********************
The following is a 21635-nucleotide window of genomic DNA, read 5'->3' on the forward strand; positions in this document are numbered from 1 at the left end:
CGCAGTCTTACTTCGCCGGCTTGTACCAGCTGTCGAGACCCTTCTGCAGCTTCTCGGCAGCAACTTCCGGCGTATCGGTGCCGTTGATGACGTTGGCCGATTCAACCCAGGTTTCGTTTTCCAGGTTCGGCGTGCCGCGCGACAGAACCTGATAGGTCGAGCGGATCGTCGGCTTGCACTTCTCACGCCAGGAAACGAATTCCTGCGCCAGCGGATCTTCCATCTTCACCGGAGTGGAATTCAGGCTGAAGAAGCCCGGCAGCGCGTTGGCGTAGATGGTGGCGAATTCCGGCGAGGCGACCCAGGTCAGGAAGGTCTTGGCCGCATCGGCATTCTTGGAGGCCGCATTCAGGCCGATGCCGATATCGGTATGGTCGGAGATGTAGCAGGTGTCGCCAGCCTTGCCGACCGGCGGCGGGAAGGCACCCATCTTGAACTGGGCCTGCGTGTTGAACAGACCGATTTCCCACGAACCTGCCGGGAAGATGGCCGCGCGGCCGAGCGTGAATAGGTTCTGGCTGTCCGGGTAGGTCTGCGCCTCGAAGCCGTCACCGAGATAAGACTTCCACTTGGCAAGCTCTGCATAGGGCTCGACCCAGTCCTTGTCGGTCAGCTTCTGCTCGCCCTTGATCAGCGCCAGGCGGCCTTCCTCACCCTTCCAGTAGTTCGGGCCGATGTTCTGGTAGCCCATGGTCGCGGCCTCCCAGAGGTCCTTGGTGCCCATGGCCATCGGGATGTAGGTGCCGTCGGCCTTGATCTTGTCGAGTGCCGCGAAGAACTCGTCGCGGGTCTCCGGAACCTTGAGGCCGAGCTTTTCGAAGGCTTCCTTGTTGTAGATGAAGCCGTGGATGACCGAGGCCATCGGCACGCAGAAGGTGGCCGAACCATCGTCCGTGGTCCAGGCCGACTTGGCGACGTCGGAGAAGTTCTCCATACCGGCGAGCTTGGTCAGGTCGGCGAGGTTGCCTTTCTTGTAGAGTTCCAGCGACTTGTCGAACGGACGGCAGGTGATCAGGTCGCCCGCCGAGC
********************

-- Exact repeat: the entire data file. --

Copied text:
The following is a 21635-nucleotide window of genomic DNA, read 5'->3' on the forward strand; positions in this document are numbered from 1 at the left end:
CGCAGTCTTACTTCGCCGGCTTGTACCAGCTGTCGAGACCCTTCTGCAGCTTCTCGGCAGCAACTTCCGGCGTATCGGTGCCGTTGATGACGTTGGCCGATTCAACCCAGGTTTCGTTTTCCAGGTTCGGCGTGCCGCGCGACAGAACCTGATAGGTCGAGCGGATCGTCGGCTTGCACTTCTCACGCCAGGAAACGAATTCCTGCGCCAGCGGATCTTCCATCTTCACCGGAGTGGAATTCAGGCTGAAGAAGCCCGGCAGCGCGTTGGCGTAGATGGTGGCGAATTCCGGCGAGGCGACCCAGGTCAGGAAGGTCTTGGCCGCATCGGCATTCTTGGAGGCCGCATTCAGGCCGATGCCGATATCGGTATGGTCGGAGATGTAGCAGGTGTCGCCAGCCTTGCCGACCGGCGGCGGGAAGGCACCCATCTTGAACTGGGCCTGCGTGTTGAACAGACCGATTTCCCACGAACCTGCCGGGAAGATGGCCGCGCGGCCGAGCGTGAATAGGTTCTGGCTGTCCGGGTAGGTCTGCGCCTCGAAGCCGTCACCGAGATAAGACTTCCACTTGGCAAGCTCTGCATAGGGCTCGACCCAGTCCTTGTCGGTCAGCTTCTGCTCGCCCTTGATCAGCGCCAGGCGGCCTTCCTCACCCTTCCAGTAGTTCGGGCCGATGTTCTGGTAGCCCATGGTCGCGGCCTCCCAGAGGTCCTTGGTGCCCATGGCCATCGGGATGTAGGTGCCGTCGGCCTTGATCTTGTCGAGTGCCGCGAAGAACTCGTCGCGGGTCTCCGGAACCTTGAGGCCGAGCTTTTCGAAGGCTTCCTTGTTGTAGATGAAGCCGTGGATGACCGAGGCCATCGGCACGCAGAAGGTGGCCGAACCATCGTCCGTGGTCCAGGCCGACTTGGCGACGTCGGAGAAGTTCTCCATACCGGCGAGCTTGGTCAGGTCGGCGAGGTTGCCTTTCTTGTAGAGTTCCAGCGACTTGTCGAACGGACGGCAGGTGATCAGGTCGCCCGCCGAGC